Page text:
Does the U.S. Pastor Council Have a Right to Discriminate?
Houston-based group files federal suit
By Mary Tuma, Fri., Oct. 12, 2018
The right-wing group behind last year's anti-transgender "bathroom bill" is now targeting Austin. The Houston-based U.S. Pastor Council filed suit in federal court on Saturday, Oct. 6, against the city of Austin, Mayor Steve Adler, and Sareta Davis, chair of the Austin Human Rights Commission, to secure what they see as their right not to hire gay or transgender employees. The council, representing 25 (unnamed) Austin-area churches, claims the city's nondiscrimination ordinance should carve out exemptions for churches or other groups that hold "religious objections" to certain job seekers. The suit alleges the ordinance violates the U.S. and Texas Constitutions, as well as the Texas Religious Freedom Restoration Act. On Wednesday, the equally conservative Texas Values filed a second, similar suit.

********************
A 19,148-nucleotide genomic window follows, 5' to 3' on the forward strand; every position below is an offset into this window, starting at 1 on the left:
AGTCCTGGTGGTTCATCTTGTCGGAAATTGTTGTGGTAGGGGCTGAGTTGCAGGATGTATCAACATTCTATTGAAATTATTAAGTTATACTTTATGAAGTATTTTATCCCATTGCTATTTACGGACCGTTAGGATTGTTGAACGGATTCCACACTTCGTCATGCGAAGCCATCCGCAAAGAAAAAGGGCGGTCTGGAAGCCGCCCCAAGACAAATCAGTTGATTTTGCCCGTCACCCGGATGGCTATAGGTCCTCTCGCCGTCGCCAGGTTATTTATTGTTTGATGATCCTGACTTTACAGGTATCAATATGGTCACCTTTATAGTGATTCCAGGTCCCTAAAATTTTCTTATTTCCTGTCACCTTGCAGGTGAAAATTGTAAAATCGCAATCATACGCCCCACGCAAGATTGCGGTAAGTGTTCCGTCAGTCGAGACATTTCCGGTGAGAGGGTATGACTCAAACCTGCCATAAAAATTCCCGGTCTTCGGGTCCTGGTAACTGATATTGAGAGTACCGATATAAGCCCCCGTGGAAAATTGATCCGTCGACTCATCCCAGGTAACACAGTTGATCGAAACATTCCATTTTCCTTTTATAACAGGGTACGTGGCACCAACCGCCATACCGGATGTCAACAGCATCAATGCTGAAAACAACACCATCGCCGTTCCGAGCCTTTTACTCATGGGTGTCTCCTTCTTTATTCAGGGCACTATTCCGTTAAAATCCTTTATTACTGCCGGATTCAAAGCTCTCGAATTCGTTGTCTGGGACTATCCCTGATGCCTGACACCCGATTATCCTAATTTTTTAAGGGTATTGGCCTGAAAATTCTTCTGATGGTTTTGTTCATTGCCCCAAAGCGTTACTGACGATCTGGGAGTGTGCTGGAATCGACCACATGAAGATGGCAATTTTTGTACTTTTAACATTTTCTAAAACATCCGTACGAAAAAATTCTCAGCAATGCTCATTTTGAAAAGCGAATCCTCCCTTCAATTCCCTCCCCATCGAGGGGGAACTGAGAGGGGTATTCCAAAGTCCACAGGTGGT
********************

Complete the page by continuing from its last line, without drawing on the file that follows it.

"Because these member churches rely on the Bible rather than modern-day cultural fads for religious and moral guidance, they will not hire practicing homosexuals or transgendered people as clergy," the suit reads, adding that many churches also believe the Bible forbids a woman to serve as senior pastor and will not consider women for such a role.
The group is led by virulent anti-LGBTQ activist Dave Welch, who has made it a mission to repeal NDOs across Texas, including in Houston and Plano. He led attacks on openly gay former Houston Mayor Annise Parker, labeling her a "sodomite," and has called gay people a "morally depraved special interest group" and those who support LGBTQ rights part of the "forces of spiritual darkness," according to the Texas Freedom Network.
Got something to say? The Chronicle welcomes opinion pieces on any topic from the community. Submit yours now at austinchronicle.com/opinion.